We show next that in the class of conformal Sperner hypergraphs, the notion of thresholdness coincides with both -asummability and -Spernerness. Moreover, it exactly characterizes threshold graphs. Recall that a Sperner hypergraph is conformal if and only if it is the clique hypergraph of a graph (Theorem 2.14).

Theorem 3.3.

For a graph , the following statements are equivalent:

  1. is threshold.

  2. The clique hypergraph is -Sperner.

  3. The clique hypergraph is threshold.

  4. The clique hypergraph is -asummable.

Proof.

For the implication , suppose that the clique hypergraph is not -Sperner. Since is Sperner but not -Sperner, there exist two maximal cliques and of such that . Clearly, and are cliques. By the maximality of , every vertex in has a non-neighbor in . Similarly, every vertex in has a non-neighbor in . Thus, the complement of the subgraph of induced by is a bipartite graph with at least two vertices in both sides and without isolated vertices. Therefore, it contains an induced , , or , and since this family of graphs is closed under complementation, we conclude that is not threshold by Theorem 2.1.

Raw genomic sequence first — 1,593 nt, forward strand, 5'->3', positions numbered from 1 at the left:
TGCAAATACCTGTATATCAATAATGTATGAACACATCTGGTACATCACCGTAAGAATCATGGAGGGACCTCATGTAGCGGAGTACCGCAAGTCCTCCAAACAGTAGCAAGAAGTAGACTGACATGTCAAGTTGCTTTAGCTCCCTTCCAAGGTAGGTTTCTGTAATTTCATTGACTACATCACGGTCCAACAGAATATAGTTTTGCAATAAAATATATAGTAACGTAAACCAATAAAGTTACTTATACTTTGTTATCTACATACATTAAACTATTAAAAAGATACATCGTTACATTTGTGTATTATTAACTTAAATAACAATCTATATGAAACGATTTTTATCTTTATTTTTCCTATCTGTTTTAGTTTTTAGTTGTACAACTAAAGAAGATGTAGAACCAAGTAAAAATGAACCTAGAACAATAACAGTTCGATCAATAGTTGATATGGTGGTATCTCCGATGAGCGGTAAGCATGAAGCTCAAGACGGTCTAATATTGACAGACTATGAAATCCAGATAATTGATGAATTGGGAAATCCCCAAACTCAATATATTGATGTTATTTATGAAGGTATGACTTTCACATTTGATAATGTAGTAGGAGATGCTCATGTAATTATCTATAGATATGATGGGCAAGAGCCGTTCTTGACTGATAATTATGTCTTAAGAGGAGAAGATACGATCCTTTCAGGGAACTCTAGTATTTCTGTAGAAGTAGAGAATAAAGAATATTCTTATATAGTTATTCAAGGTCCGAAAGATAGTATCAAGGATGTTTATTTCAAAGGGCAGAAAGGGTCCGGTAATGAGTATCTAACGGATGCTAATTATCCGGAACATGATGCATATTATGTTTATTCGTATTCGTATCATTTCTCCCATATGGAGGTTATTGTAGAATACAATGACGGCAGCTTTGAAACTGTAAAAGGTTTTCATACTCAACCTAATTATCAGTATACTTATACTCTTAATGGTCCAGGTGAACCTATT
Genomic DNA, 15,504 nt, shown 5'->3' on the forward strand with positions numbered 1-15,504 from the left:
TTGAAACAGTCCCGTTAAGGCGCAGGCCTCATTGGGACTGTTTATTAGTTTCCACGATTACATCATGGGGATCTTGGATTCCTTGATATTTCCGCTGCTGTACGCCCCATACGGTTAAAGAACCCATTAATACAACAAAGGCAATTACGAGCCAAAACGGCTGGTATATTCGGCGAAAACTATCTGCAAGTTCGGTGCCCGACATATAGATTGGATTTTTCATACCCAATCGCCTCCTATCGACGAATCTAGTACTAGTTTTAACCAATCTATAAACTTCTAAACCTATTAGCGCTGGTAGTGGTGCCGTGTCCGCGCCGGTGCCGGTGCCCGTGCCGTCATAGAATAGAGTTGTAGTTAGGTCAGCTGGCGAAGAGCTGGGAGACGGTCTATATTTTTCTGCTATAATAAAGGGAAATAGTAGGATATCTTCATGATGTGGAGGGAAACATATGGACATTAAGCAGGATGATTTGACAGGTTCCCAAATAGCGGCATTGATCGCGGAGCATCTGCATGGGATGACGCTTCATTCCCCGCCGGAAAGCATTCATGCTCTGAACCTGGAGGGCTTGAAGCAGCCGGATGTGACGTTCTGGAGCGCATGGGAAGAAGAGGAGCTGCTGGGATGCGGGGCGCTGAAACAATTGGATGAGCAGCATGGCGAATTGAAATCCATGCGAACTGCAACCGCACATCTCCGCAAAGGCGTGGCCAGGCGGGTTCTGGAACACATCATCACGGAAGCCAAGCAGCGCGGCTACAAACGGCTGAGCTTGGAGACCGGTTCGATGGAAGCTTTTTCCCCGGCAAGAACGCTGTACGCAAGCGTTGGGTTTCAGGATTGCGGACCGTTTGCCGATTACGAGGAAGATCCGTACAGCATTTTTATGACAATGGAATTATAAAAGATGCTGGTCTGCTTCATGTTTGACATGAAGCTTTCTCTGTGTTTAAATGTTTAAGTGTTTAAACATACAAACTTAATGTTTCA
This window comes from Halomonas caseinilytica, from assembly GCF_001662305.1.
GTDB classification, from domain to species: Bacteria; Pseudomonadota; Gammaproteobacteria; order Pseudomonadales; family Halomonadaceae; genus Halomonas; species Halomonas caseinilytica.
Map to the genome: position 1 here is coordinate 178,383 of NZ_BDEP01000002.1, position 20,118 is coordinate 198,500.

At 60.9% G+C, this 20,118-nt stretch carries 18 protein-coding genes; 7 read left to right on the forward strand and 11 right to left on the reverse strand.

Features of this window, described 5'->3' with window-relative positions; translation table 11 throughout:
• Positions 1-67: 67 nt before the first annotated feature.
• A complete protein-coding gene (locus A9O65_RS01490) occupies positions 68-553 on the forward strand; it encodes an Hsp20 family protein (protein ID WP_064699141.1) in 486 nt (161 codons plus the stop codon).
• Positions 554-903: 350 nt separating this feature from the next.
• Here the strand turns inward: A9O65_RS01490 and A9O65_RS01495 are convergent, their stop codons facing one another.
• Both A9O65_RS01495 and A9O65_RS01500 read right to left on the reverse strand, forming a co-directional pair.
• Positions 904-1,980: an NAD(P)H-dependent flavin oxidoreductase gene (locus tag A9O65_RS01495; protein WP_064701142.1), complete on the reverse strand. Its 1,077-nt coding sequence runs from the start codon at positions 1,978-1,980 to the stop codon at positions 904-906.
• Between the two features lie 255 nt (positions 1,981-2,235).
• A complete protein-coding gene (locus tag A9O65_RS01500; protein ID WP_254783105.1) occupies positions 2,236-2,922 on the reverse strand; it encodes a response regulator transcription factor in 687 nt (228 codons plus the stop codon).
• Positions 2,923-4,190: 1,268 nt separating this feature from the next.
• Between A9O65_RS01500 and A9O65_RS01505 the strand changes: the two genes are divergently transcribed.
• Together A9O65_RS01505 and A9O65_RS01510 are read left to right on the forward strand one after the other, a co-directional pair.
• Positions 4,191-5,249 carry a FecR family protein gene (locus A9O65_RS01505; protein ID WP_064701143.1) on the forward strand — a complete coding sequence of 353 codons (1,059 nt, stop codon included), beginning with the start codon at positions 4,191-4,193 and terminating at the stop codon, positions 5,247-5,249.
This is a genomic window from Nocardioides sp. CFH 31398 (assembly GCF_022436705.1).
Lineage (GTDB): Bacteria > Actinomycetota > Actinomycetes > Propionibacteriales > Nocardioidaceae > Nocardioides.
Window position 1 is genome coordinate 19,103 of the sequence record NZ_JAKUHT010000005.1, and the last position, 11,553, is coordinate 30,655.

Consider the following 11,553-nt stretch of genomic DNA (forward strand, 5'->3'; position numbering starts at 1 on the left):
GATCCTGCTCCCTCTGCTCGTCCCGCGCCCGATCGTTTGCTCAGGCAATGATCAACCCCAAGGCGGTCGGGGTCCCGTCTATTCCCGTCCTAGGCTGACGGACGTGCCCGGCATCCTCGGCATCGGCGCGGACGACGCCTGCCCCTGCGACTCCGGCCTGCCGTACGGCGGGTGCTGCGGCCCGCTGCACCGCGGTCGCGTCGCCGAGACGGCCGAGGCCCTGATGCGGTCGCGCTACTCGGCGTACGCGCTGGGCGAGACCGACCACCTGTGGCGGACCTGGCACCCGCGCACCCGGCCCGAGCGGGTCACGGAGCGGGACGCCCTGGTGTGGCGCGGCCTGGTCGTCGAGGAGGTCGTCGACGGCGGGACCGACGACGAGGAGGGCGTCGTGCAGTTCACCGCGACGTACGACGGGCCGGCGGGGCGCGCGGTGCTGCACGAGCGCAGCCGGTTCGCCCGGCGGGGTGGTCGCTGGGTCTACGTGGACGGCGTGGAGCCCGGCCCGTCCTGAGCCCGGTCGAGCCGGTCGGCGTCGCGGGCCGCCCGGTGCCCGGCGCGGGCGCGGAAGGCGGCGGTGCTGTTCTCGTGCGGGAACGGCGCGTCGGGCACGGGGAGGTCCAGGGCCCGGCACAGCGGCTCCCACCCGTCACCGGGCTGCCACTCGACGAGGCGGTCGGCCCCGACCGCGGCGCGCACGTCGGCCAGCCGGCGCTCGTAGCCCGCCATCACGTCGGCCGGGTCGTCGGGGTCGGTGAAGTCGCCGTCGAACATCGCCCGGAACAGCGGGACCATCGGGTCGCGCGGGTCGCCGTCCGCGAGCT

The chain of implications follows from Theorem 2.8 and Corollary 2.10.

Now we prove the implication . We break the proof into a small series of claims.

Claim 1.

For any graph , if , , and such that , then the set is an independent set of the hypergraph .

Proof.

If is a clique of , then is also a clique of , and hence is not maximal. ∎

Claim 2.

If is -asummable, and , , and then .

Proof.

If then Claim 1 and the equality

contradicts the -asummability of . ∎

Claim 3.

If is -asummable, and , , and , then the set is an independent set of the hypergraph .

Proof.

If is a maximal clique of , then

  • is not a clique, and hence there exists a vertex (such that );

  • is not a clique, and hence there exists a vertex (such that ).

Consequently we have vertices and such that implying . This contradicts Claim 2, which proves that such a maximal clique cannot exist. ∎

Claim 4.

If is -asummable then is a threshold graph.

Proof.

Let us recall the forbidden subgraph characterization of threshold graphs by Theorem 2.1, and assume indirectly that there exist four distinct vertices such that and (that is, that induces either a , a , or a ). Let us then consider maximal cliques and of . Since such maximal cliques do exist.

Our assumptions that imply that and .

Then we can apply Claim 3 and obtain that both and are independent sets of the hypergraph . Since , it also follows that is an independent set of . Consequently, the equality